This did not work out as planned. George Washington tore up the treaty of alliance with France at the first convenient opportunity and by the time of the Monroe Doctrine in 1823 the United States had become firmly established as on the whole an asset for the British world system and as a decisive counter to what remained of France’s global ambitions. During the nineteenth century France rooted for Mexico in the Mexican War, the South in the Civil War, and Spain in the Spanish-American War. Americans returned the favor: the Monroe Doctrine was partly a warning to France against trying to restore its Bourbon dynasty in the ex-Spanish colonies of Latin America. The first thing we did after the Civil War was to send troops to the Mexican border as a heavy hint to Napoleon III that it was time for French troops to go home and stop propping up the tragically absurd dream of a pro-French Hapsburg ’empire’ on the Rio Grande. Americans rubbed salt in the wounds by rooting enthusiastically for Prussia in the Franc0-Prussian War (1870-71).
In the two World Wars and the Cold War we were technically allies, but there were times when both the Americans and the French had more respect for their enemies than for each other during those conflicts. The British and the French felt much the same about one another. The British attacked the French fleet in 1940; the Americans humiliated the French and the British at Suez in 1956. There are wars that cause fewer bitter feelings than Anglo-American alliances with the French.
And so we come to our own Lord Voldemort of a war, The War That Cannot Be Named, and we are at it again. We and the French are on the same side in this conflict, and the French troops in Afghanistan have been fighting very gallantly— although this is something that the average American probably does not know.
All this bad blood suggests that no American or French president can make the relationship work perfectly. The cat will hiss and the dog will growl. But for a president like President Obama who wants to build bridges to the rest of the world, the relationship with France counts. That’s not just because of a few thousand troops more or less in Afghanistan; it’s because France’s long history of conflict with les Anglo-Saxons gives it a unique world standing.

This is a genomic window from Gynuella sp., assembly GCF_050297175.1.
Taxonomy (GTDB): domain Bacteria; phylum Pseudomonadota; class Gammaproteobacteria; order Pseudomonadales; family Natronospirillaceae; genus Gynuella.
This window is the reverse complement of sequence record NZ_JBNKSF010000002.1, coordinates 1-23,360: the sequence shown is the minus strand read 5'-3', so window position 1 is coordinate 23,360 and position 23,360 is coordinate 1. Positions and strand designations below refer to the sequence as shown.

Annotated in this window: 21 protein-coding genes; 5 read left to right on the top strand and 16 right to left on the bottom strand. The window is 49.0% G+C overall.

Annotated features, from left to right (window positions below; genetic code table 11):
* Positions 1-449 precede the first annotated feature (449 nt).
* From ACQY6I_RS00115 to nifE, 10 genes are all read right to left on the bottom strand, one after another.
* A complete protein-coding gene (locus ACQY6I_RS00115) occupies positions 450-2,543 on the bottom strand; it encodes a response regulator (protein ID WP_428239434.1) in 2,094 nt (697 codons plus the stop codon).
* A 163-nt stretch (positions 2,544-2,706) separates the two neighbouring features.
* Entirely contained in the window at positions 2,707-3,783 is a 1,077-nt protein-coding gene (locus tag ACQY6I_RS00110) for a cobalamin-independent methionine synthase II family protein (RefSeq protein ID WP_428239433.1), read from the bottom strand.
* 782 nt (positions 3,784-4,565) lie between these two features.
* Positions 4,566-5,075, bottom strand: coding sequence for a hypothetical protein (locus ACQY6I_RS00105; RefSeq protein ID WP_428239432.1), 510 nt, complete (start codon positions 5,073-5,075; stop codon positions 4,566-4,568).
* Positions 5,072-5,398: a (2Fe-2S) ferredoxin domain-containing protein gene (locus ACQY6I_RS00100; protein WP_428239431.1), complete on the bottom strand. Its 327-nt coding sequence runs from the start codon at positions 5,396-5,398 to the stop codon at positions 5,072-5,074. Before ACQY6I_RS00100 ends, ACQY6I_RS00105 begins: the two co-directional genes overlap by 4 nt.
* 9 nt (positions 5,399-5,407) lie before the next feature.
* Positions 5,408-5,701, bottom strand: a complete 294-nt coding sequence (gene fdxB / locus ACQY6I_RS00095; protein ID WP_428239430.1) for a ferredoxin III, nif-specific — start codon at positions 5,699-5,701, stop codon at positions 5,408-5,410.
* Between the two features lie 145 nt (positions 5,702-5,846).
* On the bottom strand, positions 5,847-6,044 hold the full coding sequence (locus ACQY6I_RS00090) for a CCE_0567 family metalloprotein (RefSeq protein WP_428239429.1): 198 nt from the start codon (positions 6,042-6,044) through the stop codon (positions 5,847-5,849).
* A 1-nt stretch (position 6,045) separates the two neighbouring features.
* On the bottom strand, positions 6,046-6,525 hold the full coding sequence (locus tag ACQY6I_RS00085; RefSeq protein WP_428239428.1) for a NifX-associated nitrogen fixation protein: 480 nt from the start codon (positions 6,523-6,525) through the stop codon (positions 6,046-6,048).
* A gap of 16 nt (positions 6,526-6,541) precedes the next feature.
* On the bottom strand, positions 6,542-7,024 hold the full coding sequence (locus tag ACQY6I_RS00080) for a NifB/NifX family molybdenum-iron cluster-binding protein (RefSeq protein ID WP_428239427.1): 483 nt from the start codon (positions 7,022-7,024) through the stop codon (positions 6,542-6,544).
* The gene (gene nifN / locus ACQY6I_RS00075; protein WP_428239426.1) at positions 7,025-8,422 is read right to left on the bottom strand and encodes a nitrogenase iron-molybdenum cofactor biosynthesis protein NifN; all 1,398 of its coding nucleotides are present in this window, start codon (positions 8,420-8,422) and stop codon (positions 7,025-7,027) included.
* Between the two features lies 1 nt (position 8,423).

Ever since Napoleon went down for the last time, the French have been trying to preserve their identity, their culture and their self respect in an increasingly Anglo-Saxon world. They have been on the whole pretty successful at this, and a lot of countries around the world admire their success and look to the French for ideas about how to deal with American culture and power. For a leader like President Obama who believes in treating other countries and cultures with respect, France is a kind of litmus test. If he can get this one right, he’s likely to handle some of the other prickly customers out there.
It’s also true that having France on side can help American diplomacy. Precisely because France is so often and so freely critical of American efforts, if we can get them singing in tune others will take note.
Fortunately, France is the Aretha Franklin of international politics: what it wants is mostly R-E-S-P-E-C-T. Some consultations with Sarkozy, some joint initiatives, some careful attention to a few French commercial and political concerns, and the skies would quickly clear. Paris is a beautiful city; deciding to hold important international meetings there is not only popular with the French: the rest of the world’s diplomats and leaders like to go there too.
So, Mr. President: do yourself and the world (and the First Lady) a favor. Spend more time in Paris and while it’s true that everyone in the world wants more face-time with you, it’s actually worth making an effort to clear up some time in your schedule for M. Sarkozy. He’s a smart guy and the country he leads counts more than you might think.